Senegal’s presidential elections are about three and a half months away, and it seems President Abdoulaye Wade is feeling nervous about his re-election prospects.
Senegal’s President Abdoulaye Wade late on Wednesday offered two key rivals cabinet jobs in exchange for working with him in the run up to elections in February, but both men’s parties immediately rejected the offer.
The octogenarian president is seeking re-election despite rivals saying he should be barred from taking part, and tensions are escalating steadily in a country that has already seen violent protests over the vote.
Speaking on state television, Wade offered Ousmane Tanor Dieng and Moustapha Niasse, leading figures in the opposition Benno Siggil Senegal coalition, jobs as ministers of state “with all the benefits” that come with the job.
“But I clarify that this is not at all a government of national unity,” he said.
“When you hit an impasse you have to stop and think. It would be useful for the opposition today to join me for the rest of my mandate so we can … work together,” he said, before adding that he was sure of winning re-election.
It is significant that Wade chose these two figures, both of whom are relatively older politicians from the Parti Socialiste and its offshoots, and did not offer posts to Idrissa Seck and Macky Sall, both of whom are younger, are former Wade proteges, and are serious contenders for the presidency. By only selecting some of his rivals, and by excepting two of the strongest candidates, Wade appears to be trying to divide the opposition rather than co-opt all of it.
Tanor Dieng and Niasse’s refusal is no surprise – nor indeed was the offer itself. But the incident conveys Wade’s nervousness about the elections (a nervousness he has increasingly shown since June, when he withdrew a controversial package of electoral changes in the face of street protests).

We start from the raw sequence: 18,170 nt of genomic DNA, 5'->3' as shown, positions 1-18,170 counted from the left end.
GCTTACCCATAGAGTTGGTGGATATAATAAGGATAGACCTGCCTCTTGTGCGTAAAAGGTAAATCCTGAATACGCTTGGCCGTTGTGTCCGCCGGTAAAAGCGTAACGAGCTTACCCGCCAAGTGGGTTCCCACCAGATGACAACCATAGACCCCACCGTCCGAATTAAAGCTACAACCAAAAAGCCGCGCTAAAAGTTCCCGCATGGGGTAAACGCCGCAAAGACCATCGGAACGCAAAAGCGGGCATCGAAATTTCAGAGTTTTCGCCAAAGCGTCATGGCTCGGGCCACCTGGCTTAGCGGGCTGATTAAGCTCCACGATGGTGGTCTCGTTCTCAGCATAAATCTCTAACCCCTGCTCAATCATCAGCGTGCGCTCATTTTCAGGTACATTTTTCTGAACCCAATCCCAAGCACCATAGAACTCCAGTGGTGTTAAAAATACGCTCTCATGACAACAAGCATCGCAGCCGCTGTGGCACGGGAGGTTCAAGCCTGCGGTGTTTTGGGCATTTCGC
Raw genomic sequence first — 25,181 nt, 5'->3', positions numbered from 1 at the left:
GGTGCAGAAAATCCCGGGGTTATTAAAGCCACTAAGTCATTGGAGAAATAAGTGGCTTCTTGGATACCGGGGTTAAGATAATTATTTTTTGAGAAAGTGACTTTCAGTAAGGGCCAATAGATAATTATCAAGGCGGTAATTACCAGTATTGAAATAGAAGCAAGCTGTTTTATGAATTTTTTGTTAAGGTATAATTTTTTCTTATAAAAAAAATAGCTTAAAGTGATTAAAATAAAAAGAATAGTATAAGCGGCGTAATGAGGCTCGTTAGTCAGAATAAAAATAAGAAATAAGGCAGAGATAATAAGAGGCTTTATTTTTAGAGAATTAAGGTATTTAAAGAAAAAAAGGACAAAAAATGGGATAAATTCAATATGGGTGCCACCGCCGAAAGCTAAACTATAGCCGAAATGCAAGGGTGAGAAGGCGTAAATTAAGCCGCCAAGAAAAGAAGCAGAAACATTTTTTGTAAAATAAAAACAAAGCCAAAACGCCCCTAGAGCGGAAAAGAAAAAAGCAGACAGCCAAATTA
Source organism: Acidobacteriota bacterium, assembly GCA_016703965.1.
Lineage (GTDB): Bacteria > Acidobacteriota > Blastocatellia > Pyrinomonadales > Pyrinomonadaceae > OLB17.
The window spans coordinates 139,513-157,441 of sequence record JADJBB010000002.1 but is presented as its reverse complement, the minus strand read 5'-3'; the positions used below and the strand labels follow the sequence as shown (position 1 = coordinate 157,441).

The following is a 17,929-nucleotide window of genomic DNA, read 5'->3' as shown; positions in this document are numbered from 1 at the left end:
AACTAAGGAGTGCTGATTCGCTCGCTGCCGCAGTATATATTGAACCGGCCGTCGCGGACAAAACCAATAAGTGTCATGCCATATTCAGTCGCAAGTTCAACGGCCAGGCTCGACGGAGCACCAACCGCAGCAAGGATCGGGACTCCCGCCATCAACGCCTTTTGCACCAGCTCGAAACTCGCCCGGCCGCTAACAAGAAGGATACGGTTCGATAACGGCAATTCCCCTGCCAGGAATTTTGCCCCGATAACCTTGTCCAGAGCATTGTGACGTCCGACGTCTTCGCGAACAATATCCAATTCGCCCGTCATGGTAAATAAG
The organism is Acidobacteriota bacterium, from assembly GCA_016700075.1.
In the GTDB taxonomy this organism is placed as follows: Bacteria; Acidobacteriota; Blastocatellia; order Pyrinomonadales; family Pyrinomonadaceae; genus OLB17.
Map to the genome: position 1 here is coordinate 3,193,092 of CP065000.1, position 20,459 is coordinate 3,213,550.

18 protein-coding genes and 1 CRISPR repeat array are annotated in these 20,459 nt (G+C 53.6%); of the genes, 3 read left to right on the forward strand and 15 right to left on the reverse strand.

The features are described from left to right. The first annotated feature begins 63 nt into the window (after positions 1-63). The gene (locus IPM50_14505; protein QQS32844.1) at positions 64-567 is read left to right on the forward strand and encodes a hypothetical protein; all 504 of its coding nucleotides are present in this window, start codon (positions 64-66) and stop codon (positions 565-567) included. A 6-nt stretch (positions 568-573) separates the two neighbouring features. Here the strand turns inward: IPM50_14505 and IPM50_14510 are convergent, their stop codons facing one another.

Zooming out to look at the overall pre-election scene, I am watching four main indicators in the run-up to the elections:
- Wade’s popularity (which seems low at present, especially in Dakar)
- Economic performance (growth is expected to remain above 4%, but the economy remains vulnerable to the possibility of a global recession, and unemployment remains a major source of popular anger).
- The cohesion of the opposition (which remains weak).
- The decisions made by youth protest organizers regarding which candidates they will support, if any.
Wade’s unpopularity and complaints about unemployment are threats to his re-election, but he may still be able to count on the opposition’s internal divisions. Still, by declining Wade’s offer of cabinet posts, the opposition is solidifying its anti-regime stance and increasing the chances it may be able to unify, especially if the elections go to a second round.
– Alex Thurston is a PhD student studying Islam in Africa at Northwestern University and blogs at Sahel Blog.